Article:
So, it is with many rules and regulations in life.
As peacemakers for the cause of Christ, we need to be very aware of rules and regulations that have been put in place, but always prefer relationships over rules. In other words, people are more important than power, principles and positions. Once again, I refer to my friend, Rick Love, who worked diligently as a pro-active peacemaker between Christians and Muslims. Time and time again, Rick was warned by well-intentioned friends to be very careful when working with those “non-Christians.” The rules and regulations of religion would say that Rick was sacrificing God’s truth in order to be with Muslims. But Rick, being fully aware of the differences in theology, went right ahead building relationships with those who were different from himself. Why? Because, Rick believed that Jesus always preferred relationships over rule-keeping.
Commandment VIII: Go slow in order to go fast.
My pastoral mentor, John Wimber, used to have an expression when it came to church-planting.
“Marty, you need to go slow in order to go fast.”
At first, that expression didn’t make sense to me. As a young-n-upcoming church planter, I was ready to go out into the world and build the biggest-and-bestest church in my community. I was full of energy, itching to get-r-done, and ready to rock-n-roll with Jesus. It wasn’t until ten to twelve years into the project, when some of my quickly-built church programming began to crumble from faulty construction, when John’s expression came back to haunt me. In my case, I’d spent too little time building quality relationships that would endure under pressure while putting more time quickly throwing together programming pieces that I thought would best attract a bigger crowd.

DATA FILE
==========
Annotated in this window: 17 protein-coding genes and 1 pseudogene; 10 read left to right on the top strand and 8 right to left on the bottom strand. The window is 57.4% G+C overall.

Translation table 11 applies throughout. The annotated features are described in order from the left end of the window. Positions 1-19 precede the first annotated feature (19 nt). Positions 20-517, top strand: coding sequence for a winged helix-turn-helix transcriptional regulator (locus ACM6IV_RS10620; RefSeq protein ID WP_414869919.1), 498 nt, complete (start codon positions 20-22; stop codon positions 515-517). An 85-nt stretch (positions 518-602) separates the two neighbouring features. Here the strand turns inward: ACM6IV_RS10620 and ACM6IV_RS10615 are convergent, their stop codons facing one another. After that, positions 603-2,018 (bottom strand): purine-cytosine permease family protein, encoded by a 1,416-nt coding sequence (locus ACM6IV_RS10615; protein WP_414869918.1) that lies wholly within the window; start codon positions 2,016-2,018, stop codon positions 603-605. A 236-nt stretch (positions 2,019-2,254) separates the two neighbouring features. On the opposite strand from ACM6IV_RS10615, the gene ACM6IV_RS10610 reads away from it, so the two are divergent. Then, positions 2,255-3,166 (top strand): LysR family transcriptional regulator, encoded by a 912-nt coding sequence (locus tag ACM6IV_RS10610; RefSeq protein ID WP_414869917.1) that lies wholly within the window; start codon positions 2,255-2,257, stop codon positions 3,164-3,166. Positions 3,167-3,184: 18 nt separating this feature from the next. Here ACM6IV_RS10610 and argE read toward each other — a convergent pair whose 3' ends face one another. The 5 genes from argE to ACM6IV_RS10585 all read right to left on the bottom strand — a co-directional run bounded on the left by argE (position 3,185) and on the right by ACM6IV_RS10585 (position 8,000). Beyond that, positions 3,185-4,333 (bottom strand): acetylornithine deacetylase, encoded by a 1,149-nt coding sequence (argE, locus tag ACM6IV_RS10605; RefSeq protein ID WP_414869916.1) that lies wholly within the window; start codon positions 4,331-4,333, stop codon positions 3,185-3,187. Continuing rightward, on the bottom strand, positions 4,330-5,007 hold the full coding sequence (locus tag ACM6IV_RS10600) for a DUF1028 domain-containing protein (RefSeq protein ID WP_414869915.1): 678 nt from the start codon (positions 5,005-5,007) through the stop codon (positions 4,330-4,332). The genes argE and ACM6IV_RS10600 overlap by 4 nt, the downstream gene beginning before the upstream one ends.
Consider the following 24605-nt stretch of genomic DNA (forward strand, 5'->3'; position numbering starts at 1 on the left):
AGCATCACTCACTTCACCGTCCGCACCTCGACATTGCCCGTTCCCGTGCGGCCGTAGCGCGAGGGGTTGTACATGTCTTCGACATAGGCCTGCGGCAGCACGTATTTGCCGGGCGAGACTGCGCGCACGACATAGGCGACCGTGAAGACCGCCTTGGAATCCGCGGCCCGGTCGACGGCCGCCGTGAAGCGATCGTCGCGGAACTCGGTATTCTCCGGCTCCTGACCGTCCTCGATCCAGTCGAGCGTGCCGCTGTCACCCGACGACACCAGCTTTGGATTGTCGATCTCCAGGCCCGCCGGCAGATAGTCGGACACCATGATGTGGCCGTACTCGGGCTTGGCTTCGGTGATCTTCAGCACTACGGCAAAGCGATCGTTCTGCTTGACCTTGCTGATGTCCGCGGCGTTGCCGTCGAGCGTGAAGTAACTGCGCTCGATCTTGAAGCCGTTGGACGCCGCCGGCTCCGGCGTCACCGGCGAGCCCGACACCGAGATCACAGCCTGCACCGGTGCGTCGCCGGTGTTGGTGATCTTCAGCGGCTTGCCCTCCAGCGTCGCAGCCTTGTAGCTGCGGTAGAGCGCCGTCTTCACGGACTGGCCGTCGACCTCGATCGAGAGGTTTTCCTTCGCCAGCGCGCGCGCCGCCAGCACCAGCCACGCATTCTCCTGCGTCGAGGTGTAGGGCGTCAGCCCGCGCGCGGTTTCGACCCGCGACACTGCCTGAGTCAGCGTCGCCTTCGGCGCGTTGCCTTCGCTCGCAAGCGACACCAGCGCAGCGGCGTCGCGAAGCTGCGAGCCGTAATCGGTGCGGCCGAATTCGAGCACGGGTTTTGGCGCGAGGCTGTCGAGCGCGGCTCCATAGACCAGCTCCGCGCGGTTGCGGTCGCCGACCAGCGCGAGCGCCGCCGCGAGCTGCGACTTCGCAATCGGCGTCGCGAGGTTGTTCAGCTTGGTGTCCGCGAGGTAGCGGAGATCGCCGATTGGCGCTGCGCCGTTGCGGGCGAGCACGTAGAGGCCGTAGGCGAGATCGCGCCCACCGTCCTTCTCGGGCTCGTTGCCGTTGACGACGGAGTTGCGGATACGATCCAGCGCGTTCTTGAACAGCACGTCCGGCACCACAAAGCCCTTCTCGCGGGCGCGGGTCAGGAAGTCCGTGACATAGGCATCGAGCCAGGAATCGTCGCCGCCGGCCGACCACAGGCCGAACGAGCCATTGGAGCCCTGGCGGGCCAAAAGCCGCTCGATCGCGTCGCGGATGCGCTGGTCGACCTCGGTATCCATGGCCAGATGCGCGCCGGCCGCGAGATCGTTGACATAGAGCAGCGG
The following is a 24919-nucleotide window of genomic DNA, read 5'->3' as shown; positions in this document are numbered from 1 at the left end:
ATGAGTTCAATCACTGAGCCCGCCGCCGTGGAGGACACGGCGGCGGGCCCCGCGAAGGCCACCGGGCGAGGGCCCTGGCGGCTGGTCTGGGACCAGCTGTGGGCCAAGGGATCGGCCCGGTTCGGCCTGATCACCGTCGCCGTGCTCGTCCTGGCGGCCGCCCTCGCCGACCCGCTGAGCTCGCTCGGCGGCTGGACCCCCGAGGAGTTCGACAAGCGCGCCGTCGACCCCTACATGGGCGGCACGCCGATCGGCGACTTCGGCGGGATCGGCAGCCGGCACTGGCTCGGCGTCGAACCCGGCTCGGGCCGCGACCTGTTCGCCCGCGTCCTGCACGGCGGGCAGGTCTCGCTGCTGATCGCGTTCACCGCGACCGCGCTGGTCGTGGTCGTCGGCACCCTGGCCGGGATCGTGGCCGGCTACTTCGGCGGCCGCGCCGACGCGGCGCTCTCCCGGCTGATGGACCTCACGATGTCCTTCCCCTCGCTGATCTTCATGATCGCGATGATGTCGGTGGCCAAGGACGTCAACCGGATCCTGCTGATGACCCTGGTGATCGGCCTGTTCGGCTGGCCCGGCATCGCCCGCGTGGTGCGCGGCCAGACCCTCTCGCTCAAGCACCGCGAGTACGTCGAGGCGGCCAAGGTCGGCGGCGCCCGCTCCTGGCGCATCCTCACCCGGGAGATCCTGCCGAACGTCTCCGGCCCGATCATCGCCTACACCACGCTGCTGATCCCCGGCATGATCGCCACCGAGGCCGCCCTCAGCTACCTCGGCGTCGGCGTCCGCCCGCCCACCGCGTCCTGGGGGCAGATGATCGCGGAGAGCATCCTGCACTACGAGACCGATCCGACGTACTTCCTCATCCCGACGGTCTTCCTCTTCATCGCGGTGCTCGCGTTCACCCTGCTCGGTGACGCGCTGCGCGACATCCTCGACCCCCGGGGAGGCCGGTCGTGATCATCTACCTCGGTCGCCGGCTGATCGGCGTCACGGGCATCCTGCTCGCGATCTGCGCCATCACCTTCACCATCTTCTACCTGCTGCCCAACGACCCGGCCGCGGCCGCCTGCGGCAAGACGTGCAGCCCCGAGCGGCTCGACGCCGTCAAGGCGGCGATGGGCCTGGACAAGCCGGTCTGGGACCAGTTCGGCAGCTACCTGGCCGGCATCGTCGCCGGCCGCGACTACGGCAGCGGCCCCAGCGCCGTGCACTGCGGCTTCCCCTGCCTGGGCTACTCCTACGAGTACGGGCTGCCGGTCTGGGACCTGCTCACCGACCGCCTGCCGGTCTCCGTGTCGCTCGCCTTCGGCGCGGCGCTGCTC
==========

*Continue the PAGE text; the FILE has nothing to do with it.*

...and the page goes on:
You see, peacemaking for the cause of Christ is a slow, steady work. A long obedience in the same direction. As we said earlier, peacemaking works best when it operates on Jesus’ timetable and not yours, and when it is served up one person at a time instead of in big groups. I’d suggest you slow down, set your sights on building quality bridges instead of quantity, and then settle in, like Rick Love, slowly building a well-constructed bridge that can now support large numbers long after he has completed his work.
Commandment IX: Be content with small, quiet fire.